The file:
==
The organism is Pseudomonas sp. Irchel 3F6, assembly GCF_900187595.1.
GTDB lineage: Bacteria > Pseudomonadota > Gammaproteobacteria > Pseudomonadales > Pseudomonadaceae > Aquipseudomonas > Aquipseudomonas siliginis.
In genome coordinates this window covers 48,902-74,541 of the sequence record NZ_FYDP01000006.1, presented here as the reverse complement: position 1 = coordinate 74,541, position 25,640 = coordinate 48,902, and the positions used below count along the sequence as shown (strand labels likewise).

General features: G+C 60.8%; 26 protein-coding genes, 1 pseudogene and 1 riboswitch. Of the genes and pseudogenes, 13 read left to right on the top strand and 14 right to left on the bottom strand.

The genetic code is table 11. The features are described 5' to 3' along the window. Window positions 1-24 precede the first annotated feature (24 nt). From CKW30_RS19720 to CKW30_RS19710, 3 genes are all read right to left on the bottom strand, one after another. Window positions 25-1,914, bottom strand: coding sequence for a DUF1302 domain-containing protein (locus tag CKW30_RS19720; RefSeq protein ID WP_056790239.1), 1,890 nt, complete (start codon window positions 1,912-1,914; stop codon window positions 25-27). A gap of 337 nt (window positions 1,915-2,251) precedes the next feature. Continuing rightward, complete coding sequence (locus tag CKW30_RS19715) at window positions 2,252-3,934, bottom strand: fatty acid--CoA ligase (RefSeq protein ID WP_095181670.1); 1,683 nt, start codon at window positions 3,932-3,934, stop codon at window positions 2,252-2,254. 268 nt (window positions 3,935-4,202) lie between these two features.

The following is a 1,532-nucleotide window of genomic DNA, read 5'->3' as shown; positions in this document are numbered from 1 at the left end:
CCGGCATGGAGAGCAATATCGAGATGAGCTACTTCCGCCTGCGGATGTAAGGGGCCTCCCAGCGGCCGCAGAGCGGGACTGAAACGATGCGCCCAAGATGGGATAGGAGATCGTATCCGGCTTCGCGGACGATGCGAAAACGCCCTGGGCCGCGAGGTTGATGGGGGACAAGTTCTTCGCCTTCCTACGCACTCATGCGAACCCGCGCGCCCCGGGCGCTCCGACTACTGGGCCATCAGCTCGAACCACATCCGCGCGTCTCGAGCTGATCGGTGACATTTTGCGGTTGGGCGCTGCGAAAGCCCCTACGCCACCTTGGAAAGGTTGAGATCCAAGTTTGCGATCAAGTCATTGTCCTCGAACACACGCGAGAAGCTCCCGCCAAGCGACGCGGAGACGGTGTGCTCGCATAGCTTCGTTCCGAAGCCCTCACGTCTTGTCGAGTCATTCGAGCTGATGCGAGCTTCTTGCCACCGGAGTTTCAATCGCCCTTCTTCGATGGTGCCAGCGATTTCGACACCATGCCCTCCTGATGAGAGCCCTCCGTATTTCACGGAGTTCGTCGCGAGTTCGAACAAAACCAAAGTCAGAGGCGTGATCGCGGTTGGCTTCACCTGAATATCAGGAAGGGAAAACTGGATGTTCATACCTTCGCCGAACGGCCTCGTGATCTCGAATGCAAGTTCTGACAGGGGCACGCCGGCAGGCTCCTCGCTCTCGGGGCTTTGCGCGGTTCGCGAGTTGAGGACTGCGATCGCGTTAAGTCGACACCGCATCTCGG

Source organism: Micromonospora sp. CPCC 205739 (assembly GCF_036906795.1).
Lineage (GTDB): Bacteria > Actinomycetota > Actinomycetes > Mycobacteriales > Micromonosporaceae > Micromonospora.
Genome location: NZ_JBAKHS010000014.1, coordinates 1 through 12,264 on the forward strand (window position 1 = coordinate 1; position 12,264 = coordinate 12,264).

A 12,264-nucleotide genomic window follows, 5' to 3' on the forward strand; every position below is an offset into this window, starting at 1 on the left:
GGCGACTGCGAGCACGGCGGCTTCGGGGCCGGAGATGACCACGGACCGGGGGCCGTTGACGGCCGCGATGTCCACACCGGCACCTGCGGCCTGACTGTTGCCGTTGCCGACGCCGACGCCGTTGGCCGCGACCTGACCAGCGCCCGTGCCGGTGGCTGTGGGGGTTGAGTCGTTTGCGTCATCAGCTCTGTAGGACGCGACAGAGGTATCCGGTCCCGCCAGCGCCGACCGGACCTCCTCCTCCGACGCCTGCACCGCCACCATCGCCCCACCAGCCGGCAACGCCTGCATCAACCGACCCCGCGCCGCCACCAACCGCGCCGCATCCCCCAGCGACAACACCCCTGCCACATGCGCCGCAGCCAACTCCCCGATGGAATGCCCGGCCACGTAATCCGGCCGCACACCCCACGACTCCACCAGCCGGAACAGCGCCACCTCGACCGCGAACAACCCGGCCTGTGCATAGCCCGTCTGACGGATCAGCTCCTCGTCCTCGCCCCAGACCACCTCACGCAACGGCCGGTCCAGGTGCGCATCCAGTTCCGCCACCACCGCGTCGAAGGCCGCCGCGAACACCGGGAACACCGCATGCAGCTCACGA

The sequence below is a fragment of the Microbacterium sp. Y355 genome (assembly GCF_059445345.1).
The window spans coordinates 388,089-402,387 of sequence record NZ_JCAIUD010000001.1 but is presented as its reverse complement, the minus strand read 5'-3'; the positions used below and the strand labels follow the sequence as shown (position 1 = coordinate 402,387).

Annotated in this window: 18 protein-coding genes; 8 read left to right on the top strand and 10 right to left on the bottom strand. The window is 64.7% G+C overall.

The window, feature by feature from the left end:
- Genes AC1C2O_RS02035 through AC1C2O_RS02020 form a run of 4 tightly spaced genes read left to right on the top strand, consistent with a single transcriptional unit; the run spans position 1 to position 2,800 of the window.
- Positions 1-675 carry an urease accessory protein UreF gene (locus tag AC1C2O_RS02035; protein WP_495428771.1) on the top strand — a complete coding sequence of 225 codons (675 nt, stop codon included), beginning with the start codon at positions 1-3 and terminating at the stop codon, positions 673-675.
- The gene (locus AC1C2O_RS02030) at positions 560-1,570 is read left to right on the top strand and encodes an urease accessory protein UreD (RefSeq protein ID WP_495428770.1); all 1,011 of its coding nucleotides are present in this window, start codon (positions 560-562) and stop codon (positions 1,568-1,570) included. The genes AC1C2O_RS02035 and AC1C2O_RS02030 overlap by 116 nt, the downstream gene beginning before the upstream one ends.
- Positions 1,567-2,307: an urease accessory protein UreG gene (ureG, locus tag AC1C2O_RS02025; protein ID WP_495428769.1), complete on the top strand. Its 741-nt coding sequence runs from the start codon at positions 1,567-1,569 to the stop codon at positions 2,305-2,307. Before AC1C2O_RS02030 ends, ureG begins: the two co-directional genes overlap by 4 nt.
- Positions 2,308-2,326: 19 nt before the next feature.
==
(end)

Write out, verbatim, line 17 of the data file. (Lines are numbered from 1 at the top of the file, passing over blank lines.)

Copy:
- Genes AC1C2O_RS02035 through AC1C2O_RS02020 form a run of 4 tightly spaced genes read left to right on the top strand, consistent with a single transcriptional unit; the run spans position 1 to position 2,800 of the window.